In a year like 2020 where a new crisis can occur any moment, Murrow College instructors are teaching students to successfully communicate through stressful situations.

Erin Tomson, a scholarly assistant professor at Murrow College, has taught crisis communication at Murrow College since spring 2016. Now, she teaches several crisis communication courses, including Comstrat 486 (Crisis Communication) for undergraduate students and Com 562 (Crisis Communication in Global Contexts), which is a graduate level course offered in Murrow College’s Online MA program.

Students taking the undergraduate Crisis Communication course learn how to strategically craft messages to different stakeholders during a crisis, while also creating a crisis communication plan for a real-world client. This semester, students worked with Detroit Horse Power, a non-profit that teaches youths in Detroit, Michigan the importance of hard work and responsibility through horseback riding and caring for horses.

Students split up into groups and completed various tasks, such as drafting press releases and developing a social media strategy, to craft the perfect crisis communication plan that Detroit Horse Power can use if a crisis ever occurs.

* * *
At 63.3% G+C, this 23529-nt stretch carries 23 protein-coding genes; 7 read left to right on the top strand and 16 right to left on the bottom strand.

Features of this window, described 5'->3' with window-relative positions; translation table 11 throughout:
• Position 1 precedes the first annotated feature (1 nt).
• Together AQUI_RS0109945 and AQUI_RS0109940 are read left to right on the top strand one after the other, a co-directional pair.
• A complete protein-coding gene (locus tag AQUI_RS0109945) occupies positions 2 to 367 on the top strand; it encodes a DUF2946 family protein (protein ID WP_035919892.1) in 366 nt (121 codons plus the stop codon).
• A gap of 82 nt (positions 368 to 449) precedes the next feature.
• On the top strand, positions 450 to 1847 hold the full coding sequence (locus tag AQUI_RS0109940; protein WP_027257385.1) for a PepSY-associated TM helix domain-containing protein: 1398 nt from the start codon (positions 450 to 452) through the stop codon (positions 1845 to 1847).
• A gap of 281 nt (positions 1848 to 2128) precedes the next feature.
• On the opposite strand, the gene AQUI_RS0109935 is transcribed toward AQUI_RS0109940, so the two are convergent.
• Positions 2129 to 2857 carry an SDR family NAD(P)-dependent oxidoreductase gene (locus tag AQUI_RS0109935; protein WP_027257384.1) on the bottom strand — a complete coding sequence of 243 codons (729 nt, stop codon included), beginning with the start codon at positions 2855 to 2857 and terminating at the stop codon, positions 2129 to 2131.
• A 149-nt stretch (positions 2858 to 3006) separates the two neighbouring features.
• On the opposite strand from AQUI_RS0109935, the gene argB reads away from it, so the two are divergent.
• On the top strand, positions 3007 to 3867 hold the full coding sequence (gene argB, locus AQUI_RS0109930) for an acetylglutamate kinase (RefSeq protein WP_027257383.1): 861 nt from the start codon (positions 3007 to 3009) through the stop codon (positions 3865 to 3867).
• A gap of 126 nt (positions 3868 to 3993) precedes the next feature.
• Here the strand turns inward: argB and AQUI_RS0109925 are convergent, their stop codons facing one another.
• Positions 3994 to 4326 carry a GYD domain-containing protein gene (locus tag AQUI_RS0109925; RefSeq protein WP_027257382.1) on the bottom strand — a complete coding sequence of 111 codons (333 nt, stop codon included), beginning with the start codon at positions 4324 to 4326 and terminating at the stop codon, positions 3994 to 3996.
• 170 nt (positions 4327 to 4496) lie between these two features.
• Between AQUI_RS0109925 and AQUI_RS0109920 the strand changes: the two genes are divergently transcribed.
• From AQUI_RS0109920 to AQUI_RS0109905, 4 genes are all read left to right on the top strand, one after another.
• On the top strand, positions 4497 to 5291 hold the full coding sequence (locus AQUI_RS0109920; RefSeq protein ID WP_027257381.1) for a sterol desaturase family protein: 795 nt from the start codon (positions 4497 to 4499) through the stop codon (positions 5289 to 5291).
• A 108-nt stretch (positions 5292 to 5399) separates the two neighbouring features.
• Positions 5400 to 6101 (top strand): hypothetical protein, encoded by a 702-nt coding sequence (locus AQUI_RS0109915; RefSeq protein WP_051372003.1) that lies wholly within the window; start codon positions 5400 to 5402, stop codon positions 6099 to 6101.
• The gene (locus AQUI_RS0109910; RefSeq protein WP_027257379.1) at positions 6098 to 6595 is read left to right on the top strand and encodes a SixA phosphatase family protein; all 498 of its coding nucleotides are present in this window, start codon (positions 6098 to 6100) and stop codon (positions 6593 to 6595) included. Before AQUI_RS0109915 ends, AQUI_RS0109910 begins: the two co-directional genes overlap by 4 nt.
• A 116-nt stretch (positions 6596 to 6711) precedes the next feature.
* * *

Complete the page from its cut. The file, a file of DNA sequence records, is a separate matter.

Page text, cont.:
This year has provided Tomson with an array of examples of crisis communication, including the COVID-19 pandemic, natural disasters and monumental elections, all of which demonstrate the importance of successful crisis communication to students.

“Everybody has experienced the same crisis this year and for students to learn the proper tools now will be important no matter what field of work they go into,” Tomson said.

Tomson’s teaching philosophy is to provide students with enough information to ask tough questions and pushes them to be critical thinkers in a world of information overload. No amount of preparation can completely predict the magnitude of a crisis. However, with the proper plans in place, it can greatly help crisis communicators better understand the proper messaging and how to respond appropriately and effectively.

“Every organization at some point will experience a crisis,” Tomson said. “A skill set in crisis communication can be a particularly important asset for any organization, whether it’s a huge corporation or a small business.”